This standard demands proof of a profound and consistent application of the evangelical faith in an organization’s operations. In practice, an organization must exhibit a strong commitment to evangelical Christian faith, either through its written statement of faith or demonstrable practices rooted in biblical truths.

Independent Board Governance

The Evangelical Council for Financial Accountability established this standard after observing that most financial scandals emerge when there is a breakdown in governance. As such, the ECFA has mandated that every organization be supervised by a responsible board composed of at least five members, most of whom must be independent. The governance board must meet at least twice yearly to establish policy and review the organization.

Sound Financial Management

The ECFA requires that member organizations prepare complete and accurate financial statements and engage a third-party certified public accountant (CPA) to review the documents. The ECFA recommends the establishment of a finance committee to review the annual financial statements and maintain communication with the CPA. Should any issues or risks arise, the CPA will communicate these to the board.

Responsible Use of Resources

This standard encourages efficient and responsible operation and resource use, conforming to legal regulations and biblical mandates.

Responsible use of resources focuses on understanding what it means to comply with the law and how to use the money and resources the church receives in a God-honoring manner.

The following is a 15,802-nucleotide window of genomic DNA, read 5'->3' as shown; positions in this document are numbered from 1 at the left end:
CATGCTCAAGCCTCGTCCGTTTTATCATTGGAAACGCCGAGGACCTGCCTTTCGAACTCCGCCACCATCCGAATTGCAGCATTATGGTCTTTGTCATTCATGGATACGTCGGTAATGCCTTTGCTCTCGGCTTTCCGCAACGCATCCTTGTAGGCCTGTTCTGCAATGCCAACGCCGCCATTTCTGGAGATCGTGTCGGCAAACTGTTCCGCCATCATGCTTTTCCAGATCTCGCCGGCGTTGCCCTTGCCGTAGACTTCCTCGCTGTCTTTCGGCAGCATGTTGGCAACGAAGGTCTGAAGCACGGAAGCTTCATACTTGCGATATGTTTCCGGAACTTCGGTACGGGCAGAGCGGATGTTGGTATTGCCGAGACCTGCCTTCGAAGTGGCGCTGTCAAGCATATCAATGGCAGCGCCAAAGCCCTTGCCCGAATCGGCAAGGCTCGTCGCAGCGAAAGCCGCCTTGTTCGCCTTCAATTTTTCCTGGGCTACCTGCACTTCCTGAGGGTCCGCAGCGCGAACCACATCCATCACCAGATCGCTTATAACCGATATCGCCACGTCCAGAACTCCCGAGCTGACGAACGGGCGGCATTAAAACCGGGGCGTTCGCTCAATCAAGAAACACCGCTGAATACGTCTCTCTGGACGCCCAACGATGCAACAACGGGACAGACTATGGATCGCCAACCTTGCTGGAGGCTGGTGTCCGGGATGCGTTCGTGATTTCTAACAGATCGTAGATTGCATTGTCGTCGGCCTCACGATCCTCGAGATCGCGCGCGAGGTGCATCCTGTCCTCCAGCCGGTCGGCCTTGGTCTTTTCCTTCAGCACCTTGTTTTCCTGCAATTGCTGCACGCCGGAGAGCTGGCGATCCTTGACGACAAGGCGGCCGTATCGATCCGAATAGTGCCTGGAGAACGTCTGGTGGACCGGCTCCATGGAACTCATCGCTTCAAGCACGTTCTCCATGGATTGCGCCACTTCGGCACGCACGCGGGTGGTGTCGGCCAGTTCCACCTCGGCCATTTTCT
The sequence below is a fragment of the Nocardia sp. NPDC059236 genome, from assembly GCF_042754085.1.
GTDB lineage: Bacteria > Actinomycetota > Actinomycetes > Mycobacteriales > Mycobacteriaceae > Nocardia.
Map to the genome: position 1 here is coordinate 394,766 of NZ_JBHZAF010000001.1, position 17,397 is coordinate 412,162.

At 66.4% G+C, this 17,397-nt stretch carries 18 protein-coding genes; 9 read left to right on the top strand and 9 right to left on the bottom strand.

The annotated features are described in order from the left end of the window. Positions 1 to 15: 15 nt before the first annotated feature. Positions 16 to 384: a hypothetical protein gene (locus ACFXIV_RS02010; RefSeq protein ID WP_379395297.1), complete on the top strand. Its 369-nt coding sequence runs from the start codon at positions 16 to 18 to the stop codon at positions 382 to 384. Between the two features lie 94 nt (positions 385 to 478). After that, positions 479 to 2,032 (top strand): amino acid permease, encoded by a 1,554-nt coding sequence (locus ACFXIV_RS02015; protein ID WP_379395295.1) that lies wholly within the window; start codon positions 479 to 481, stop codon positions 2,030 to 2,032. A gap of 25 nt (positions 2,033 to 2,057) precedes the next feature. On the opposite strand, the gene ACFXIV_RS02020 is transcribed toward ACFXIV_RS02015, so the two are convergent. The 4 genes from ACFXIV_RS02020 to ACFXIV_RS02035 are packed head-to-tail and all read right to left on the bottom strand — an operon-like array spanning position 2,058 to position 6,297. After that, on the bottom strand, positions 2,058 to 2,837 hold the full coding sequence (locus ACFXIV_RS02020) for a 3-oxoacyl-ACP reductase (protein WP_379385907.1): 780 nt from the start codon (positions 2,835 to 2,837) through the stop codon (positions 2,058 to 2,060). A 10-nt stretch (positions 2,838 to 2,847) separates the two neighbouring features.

Appropriate Transparency

Transparency nurtures the trust of the congregation and the world at large, enriching the moral integrity of the evangelical church. Every organization shall provide a copy of its current financial statements or reporting upon written request, including financial information on any project it has raised funds to support.

Integrity in Compensation-Setting and Conflicts of Interest

The EFCA’s Policy for Excellence in Compensation-Setting and Related-Party Transaction is dedicated explicitly to handling the compensation of church leaders and workers.

Following this standard alone won’t guarantee churches stay in good standing with the ECFA, but it will guide them in distributing money in a God-honoring way to the church leaders and workers. They also recommend consulting with a tax counsel to determine fair compensation-setting practices.

God-Honoring Stewardship

This last standard focuses on managing a congregation’s financial gifts. It deals with several ethical and financial concerns and regulations and has been broken down into five more digestible sections.

How and Where to Start the Process of Joining the ECFA

The ECFA website offers an abundance of resources to help you begin the process of joining. However, we suggest having a conversation with your fellow church leaders first to discuss whether the standards align with the way your church operates. Once you’re ready and meet the requirements to join, you can begin the process on the ECFA website.

You’ll be prompted to complete a 10 to 15-minute online application. Once it’s been submitted, an ECFA advisor will reach out to you to schedule an in-person meeting or call to discuss the next steps.

This article was written in collaboration with Jon Roberts, the Ministry Services Executive Pastor at Mission Hills. If you want to continue the conversation, you can contact him directly at jroberts@missionhills.org.